A strong winter storm is affecting the Central Plains once again with heavy snow and blizzard conditions stretching from northern Texas through western Oklahoma and southern Kansas. Up to a foot or more of snow is expected in those areas, along with wind gusts over 50 mph at times.
As this strong storm moves into the Midwest, another area of low pressure is expected to develop over the Carolinas Tuesday morning. This new area of low pressure will bring moderate to heavy rainfall to the D.C. area through the afternoon and evening hours.
With chilly morning temperatures and weak high pressure located to the north of D.C., a light wintry mix may be experienced at the onset of precipitation closer to noon, but it will be very short-lived.
- 4km NAM model forecast for Noon
Areas west of the Blue Ridge may experience a longer duration of a wintry mix of snow, sleet and freezing rain, but it should all change to rain by the afternoon. I even circled the area in the model above that shows temperatures at or below 32 degrees at noon.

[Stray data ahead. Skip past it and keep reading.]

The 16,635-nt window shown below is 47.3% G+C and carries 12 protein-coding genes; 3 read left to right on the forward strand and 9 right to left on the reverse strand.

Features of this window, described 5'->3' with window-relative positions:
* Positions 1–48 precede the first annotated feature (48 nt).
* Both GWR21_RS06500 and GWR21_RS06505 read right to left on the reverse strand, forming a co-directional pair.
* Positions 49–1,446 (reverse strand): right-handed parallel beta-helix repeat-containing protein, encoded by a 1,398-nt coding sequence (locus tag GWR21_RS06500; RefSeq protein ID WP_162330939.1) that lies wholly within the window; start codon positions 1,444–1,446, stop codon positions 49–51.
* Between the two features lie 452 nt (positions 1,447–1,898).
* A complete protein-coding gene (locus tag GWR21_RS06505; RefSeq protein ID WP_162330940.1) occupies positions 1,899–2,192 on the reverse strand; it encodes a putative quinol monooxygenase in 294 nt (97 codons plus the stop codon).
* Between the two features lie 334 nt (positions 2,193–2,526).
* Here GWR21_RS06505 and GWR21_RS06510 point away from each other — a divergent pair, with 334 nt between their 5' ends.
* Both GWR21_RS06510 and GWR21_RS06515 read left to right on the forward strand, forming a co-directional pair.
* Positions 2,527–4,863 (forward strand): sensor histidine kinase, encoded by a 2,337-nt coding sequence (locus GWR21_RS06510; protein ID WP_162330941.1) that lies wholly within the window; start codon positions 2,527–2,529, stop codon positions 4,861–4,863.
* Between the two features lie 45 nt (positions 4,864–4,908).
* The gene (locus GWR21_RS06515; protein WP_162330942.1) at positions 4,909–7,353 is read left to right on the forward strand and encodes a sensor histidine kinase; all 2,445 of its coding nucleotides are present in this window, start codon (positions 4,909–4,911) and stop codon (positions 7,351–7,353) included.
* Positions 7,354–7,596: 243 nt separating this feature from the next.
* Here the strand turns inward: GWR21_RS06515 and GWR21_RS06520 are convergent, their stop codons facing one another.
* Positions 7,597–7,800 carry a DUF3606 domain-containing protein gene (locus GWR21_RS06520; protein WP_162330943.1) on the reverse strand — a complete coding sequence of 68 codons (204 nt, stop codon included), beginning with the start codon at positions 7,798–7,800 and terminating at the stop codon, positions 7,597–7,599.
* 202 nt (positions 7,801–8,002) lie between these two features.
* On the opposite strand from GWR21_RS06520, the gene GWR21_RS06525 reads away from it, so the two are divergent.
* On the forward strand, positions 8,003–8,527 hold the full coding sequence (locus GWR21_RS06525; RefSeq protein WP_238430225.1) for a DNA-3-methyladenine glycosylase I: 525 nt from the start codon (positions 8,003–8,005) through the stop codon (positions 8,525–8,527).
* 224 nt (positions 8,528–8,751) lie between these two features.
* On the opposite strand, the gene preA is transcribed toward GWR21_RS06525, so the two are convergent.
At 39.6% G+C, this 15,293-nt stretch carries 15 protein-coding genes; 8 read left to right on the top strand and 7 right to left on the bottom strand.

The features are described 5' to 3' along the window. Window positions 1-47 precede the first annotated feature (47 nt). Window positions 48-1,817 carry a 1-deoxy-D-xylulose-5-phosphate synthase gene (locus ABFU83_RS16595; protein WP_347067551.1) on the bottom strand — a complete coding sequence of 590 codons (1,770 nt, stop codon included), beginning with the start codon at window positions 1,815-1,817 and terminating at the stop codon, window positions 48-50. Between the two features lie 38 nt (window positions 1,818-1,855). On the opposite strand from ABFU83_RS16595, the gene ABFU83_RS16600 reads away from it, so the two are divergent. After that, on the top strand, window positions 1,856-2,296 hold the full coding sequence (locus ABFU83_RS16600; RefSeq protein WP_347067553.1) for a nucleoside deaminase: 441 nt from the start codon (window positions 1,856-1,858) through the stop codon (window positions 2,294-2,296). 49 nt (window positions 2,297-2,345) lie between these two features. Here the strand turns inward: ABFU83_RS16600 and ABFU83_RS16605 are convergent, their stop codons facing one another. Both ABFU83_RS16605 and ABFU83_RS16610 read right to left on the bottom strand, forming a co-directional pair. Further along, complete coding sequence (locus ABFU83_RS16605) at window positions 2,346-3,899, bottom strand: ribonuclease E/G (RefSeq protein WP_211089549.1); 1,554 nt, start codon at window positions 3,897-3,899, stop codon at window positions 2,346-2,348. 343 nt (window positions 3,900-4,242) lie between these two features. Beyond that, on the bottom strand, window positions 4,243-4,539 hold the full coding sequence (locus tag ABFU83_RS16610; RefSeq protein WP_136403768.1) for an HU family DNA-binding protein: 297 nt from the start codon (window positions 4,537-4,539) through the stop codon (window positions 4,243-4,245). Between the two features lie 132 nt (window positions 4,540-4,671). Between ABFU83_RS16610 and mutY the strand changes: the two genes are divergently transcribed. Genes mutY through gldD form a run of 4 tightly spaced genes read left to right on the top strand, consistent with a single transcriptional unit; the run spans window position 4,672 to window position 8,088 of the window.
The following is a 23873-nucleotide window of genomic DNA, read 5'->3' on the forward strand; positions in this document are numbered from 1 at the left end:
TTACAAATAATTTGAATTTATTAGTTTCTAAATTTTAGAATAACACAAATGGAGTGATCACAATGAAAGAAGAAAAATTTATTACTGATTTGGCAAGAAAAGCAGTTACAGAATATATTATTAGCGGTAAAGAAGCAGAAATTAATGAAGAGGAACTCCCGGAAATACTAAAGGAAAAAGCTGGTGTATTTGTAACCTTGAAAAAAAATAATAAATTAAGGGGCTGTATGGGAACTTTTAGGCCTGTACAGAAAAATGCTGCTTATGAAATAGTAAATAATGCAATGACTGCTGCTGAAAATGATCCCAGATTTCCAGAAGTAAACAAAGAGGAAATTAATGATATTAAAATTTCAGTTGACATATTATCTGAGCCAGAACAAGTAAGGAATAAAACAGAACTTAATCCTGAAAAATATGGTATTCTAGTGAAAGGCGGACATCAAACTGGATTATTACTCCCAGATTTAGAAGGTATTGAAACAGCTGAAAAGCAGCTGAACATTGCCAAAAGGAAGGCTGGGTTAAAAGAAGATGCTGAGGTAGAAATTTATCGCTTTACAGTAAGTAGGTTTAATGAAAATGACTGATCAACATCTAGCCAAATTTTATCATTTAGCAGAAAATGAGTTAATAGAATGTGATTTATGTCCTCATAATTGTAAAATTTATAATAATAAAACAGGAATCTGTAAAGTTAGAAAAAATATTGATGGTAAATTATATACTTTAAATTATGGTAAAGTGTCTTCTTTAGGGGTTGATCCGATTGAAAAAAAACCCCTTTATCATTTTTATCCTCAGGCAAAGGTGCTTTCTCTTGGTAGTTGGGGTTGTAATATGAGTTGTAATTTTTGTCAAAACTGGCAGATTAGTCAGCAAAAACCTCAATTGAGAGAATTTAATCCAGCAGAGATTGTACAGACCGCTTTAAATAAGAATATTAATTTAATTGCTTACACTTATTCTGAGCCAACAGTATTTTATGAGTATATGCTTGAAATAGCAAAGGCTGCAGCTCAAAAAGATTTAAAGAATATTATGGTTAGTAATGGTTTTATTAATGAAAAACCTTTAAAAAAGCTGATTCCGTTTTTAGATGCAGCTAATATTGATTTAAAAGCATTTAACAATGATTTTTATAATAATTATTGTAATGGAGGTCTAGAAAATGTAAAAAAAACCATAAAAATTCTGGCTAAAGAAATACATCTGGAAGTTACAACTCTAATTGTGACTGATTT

This should be limited to the Shenandoah Valley and the sheltered valleys in the mountains west of Interstate 81. A Winter Storm Watch is in effect over the mountains of West Virginia for the threat of freezing rain, but no watches or advisories are posted for our viewing area.
- HPC Precipitation Forecast for Tuesday
Heavy rainfall will be possible with this system as well, with up to an inch of rain possible through tomorrow night. The HPC graphic above for the precipitation forecast shows the potential for 0.75" to 1" of precipitation for the D.C. area.
This would be great as Reagan National is down 1.5 inches of precipitation since Jan. 1, while Dulles and BWI Marshall are down around a half an inch.